TurkeySkyline

Construction in Turkey expected to recover from recent slump

Turkey’s construction industry is expected to recover from its current slump and rise to US$230 billion in 2024, thanks to the government’s focus on developing transport, residential and energy infrastructure, as well as investments under its 11th five-year development plan 2019-2023.

GlobalData’s report, ‘Construction in Turkey - Key Trends and Opportunities to 2024’ reveals the industry’s growth will be supported by investment in transport infrastructure. 

“Under the Vision 2023, the government aims to boost economic growth by 2023, under which it aims to build 13,478km of new roads, and 5,748km of new highways by 2023,” said Danny Richards, lead economist at GlobalData. ”The government also aims to develop 10,000km of high-speed railway line across the country by 2023.’’

The total construction project pipeline in Turkey stands at US$508 billion. The pipeline, which includes all projects from pre-planning to execution, is relatively skewed towards late-stage projects, with 58.1% of the pipeline value being in projects in the pre-execution and execution stages as of December 2019.

According to industry reports, Turkey’s construction industry has been among the worst hit by a severe economic downturn sparked by a currency crisis last summer. Scores of companies went bust while others were forced to seek bankruptcy protection, repay bank loans or restructure them as the housing market slumped and projects were abandoned before reaching completion.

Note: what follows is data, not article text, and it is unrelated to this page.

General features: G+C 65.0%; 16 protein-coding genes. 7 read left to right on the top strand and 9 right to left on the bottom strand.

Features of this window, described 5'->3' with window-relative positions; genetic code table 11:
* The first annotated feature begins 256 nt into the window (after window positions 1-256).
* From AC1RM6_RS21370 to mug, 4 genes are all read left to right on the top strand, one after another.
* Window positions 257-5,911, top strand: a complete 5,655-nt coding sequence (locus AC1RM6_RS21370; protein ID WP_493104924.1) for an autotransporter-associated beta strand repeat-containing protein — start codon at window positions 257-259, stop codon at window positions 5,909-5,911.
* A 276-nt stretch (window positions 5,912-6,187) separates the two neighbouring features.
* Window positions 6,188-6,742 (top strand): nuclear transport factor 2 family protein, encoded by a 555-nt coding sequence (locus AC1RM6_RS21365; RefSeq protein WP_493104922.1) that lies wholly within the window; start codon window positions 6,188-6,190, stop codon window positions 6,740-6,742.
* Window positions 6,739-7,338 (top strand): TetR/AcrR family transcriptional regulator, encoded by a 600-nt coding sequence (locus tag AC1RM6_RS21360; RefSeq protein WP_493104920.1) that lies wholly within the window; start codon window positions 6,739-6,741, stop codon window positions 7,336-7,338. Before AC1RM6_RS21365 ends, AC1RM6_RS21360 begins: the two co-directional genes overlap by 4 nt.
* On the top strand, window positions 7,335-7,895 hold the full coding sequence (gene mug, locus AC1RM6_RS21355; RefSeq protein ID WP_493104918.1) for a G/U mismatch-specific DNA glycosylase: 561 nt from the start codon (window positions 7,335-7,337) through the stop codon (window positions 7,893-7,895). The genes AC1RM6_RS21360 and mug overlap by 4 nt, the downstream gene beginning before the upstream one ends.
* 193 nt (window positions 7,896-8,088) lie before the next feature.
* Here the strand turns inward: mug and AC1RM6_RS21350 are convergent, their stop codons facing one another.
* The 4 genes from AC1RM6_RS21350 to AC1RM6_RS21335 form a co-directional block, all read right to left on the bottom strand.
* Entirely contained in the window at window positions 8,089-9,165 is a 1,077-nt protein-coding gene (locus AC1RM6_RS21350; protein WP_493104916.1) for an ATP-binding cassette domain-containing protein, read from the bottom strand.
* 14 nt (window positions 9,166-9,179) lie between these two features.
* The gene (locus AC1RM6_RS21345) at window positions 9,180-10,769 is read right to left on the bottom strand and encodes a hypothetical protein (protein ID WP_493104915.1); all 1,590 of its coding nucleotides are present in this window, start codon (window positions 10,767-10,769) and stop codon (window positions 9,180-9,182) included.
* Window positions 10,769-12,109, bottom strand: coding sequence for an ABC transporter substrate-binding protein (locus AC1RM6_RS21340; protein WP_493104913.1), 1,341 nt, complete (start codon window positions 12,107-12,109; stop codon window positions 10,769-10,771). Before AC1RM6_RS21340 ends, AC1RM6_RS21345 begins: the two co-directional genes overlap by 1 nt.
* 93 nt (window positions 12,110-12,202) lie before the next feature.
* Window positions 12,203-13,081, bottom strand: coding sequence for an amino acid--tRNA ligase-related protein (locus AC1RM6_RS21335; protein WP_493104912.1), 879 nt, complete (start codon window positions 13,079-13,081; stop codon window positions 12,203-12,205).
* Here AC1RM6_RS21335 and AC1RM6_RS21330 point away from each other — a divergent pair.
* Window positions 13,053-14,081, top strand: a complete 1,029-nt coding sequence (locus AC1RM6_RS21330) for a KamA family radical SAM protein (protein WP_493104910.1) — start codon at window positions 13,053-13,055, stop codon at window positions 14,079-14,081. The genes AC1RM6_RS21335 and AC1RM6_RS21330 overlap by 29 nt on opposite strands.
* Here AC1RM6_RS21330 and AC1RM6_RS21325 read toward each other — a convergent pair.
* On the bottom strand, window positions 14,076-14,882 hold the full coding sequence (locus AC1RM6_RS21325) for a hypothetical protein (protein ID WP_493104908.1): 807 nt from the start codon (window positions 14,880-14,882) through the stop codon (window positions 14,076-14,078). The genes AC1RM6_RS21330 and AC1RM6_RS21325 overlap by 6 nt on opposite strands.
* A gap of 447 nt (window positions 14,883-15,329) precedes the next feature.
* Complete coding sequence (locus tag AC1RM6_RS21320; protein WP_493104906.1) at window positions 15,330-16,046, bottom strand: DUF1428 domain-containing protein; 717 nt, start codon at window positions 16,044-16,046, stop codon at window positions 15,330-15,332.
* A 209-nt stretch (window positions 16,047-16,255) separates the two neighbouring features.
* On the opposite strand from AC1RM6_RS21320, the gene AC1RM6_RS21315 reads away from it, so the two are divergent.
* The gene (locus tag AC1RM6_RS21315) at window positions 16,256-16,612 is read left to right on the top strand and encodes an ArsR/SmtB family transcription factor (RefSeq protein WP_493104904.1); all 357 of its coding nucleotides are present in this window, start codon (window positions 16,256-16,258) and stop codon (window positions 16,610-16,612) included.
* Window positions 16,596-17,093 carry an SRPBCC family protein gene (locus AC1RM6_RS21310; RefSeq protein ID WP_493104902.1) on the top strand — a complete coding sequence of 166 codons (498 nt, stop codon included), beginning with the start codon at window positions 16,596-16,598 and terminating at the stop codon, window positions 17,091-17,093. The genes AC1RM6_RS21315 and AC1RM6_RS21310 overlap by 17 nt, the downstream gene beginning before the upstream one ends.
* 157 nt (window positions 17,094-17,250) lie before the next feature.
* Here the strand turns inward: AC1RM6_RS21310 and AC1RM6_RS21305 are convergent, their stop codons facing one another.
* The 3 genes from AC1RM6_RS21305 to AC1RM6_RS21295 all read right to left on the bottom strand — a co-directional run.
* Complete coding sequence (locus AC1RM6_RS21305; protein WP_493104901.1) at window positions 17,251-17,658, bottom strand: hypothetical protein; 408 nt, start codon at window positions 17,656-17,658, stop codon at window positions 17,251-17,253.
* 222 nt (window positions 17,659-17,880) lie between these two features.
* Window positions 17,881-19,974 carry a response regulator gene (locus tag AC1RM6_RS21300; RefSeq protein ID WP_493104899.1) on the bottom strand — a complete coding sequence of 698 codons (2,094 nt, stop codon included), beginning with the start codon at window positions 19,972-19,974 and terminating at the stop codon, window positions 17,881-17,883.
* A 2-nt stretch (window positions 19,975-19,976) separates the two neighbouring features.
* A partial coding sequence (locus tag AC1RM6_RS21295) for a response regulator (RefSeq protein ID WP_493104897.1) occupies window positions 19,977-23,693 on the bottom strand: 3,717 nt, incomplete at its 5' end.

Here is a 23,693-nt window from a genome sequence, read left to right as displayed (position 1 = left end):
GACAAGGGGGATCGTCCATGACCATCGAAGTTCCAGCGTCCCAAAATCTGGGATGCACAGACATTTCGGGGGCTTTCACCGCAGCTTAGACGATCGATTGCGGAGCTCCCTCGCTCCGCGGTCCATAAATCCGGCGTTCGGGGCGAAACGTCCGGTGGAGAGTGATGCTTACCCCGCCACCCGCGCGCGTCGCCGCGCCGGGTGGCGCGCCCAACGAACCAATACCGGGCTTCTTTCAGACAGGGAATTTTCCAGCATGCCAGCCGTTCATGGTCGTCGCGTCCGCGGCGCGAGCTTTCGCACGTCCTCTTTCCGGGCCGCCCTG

“The downturn in construction activity in Turkey deepened in 2019, with the industry contracting by an estimated 8%, following a 2.1% drop in 2018,” Richards said. ”The country’s economic woes have severely impacted construction activity; the depreciation in the lira and high interest rates have pushed up construction costs and also the cost of borrowing such that the viability of projects has been eroded, and firms are reportedly bringing projects to a halt.

“Increasing numbers of construction companies have also collapsed or sought bankruptcy protection. However, there are signs that the worst may be over, with positive economic growth projections for 2020 along with expectations of further cuts in interest rates.”

Despite those difficulties, GlobalData expects construction output to recover in 2020, with growth continuing in the following few years. This will be driven by investments under the 11th five-year development plan 2019–2023, under which the government aims to turn the country into a US$1.1 trillion economy, as well as generate US$226.6 billion of income from exports by 2023.

 

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